After finishing second to champion Classic Empire in the Breeders’ Futurity (GI) at Keeneland last fall, Lookin at Lee didn’t look so bad for the Breeders’ Cup Juvenile (GI) and while he didn’t hit the board that day, his fourth-place finish wasn’t awful. Now back after a brief winter freshening, the Steve Asmussen trainee faces the softest field he’s encountered since taking the Ellis Park Juvenile last summer. He’s been working great at Fair Grounds all winter and shipped in to post a nice half-mile over the Oaklawn Park surface on Monday and as a closer will benefit from what is expected to be a quick early pace in front of him. He has yet to win around two turns, but his pedigree suggests he should have little trouble handling this distance. He’ll need to bring his “A Game” to show he’s worthy of continuing on the Triple Crown trail.
Hence is Asmussen’s other runner and the Calumet Farm homebred son of Street Boss enters this race after breaking his maiden at this distance on the off track by three-quarters of a length last time out. It was a particularly nice effort in that he stumbled badly at the break and ducked in at the eighth pole and appeared beaten, before rallying to claim the win. He seems to finally be putting it all together in time and improving with each start and he’s shown some versatility to his running style, which will help depending on the pace and where his chief rivals are in the early stages. Give this one an extra long look.
Silver Dust makes his stakes and sophomore debut after breaking his maiden last out Nov. 20 by 3 ½ lengths. The Randy Morse-trained son of Tapit has been working great all winter and though already a winner at a mile, has the pedigree to improve as the distances get longer. Corey Lanerie will be back aboard the $510,000 OBS 2-year-old in training purchase.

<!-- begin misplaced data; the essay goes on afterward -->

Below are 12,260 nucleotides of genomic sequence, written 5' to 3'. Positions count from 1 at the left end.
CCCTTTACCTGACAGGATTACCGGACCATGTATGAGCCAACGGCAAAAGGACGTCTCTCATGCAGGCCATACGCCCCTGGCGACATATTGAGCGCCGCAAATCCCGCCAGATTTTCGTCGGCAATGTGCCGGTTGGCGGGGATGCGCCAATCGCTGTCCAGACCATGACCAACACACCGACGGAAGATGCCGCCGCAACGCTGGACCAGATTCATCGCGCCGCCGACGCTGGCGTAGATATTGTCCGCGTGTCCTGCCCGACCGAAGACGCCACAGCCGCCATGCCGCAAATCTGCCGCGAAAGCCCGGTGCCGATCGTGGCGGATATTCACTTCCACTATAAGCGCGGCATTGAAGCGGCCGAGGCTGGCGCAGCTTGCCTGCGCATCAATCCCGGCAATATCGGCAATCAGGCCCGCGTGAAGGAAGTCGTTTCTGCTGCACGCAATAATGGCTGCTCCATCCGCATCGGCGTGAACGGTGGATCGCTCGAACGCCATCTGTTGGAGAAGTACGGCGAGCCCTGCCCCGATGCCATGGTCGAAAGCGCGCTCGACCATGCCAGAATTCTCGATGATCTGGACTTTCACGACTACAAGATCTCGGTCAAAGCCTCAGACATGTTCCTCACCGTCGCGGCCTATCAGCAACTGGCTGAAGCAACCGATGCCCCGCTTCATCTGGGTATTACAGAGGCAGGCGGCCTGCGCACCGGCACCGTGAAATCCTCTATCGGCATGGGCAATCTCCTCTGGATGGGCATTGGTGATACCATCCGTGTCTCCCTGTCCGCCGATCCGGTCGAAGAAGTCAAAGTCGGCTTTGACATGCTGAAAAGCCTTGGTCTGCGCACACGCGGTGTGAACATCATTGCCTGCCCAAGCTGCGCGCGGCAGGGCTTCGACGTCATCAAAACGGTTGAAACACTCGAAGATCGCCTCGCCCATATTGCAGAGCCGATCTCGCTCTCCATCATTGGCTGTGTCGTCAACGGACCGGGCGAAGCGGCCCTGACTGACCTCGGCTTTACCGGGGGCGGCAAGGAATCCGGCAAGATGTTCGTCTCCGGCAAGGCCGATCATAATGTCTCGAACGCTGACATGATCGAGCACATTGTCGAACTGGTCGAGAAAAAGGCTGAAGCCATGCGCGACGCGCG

Rowdy The Warrior is a useful little stakes performer making his graded debut for local connections, trainer Randy Morse and Luis Quinonez. His best asset in here is he’s a later-running, mid-pack type who will relish the early pace, but the biggest question mark is his ability beat the top choices. He was third last out in the Smarty Jones, but his running lines may say it all: “no match for top two.” His best, however, should earn him a larger share of the pot.
Warrior’s Club hails from the barn of Hall of Famer D. Wayne Lukas, who won this race last in 1992, and was fourth in the Smarty Jones last out. He’s certainly experienced making his ninth career start and hasn’t won in two stakes starts since breaking his maiden in a restricted black-type event at Churchill back in late October. We should all know better than to overlook a Lukas-trained runner, but this son of Warrior’s Reward may be in pretty deep.
Dilettante is the other Lukas-trained runner in here and the well-bred son of Unbridled’s Song, who sold for a surprising $7,000 at Fasig-Tipton a year and a half ago, will be facing winners for the first time after breaking his maiden in his eighth start over the Oaklawn Park main track last out. He’s bred to route and has only really turned in one bad performance. Hard to imagine he’ll win, but his best could put him in the hunt.
Chief Know It All broke his maiden by 10 lengths while sprinting at Indiana Downs last summer. Three third-place finishes followed before he won a non-winners of two lifetime allowance/optional claimer at a mile here last out. He’s got a bright future, but maybe against softer company than what is likely bound for the more difficult Triple Crown preps.
Former claimer P C Cowboy was second in an allowance race to Chief Know It All last time out and makes his stakes debut today. He’s another who looks to be improving with each start, but it’s hard to imagine he’ll improve enough in time to make a statement here.
Cu Rahy, who was well behind Chief Know It All in an allowance last out, hasn’t won since last summer and seems in tough against this bunch.
Post time for the Southwest, which has been carded as Monday’s ninth race, has been set for 5:09 p.m. CT.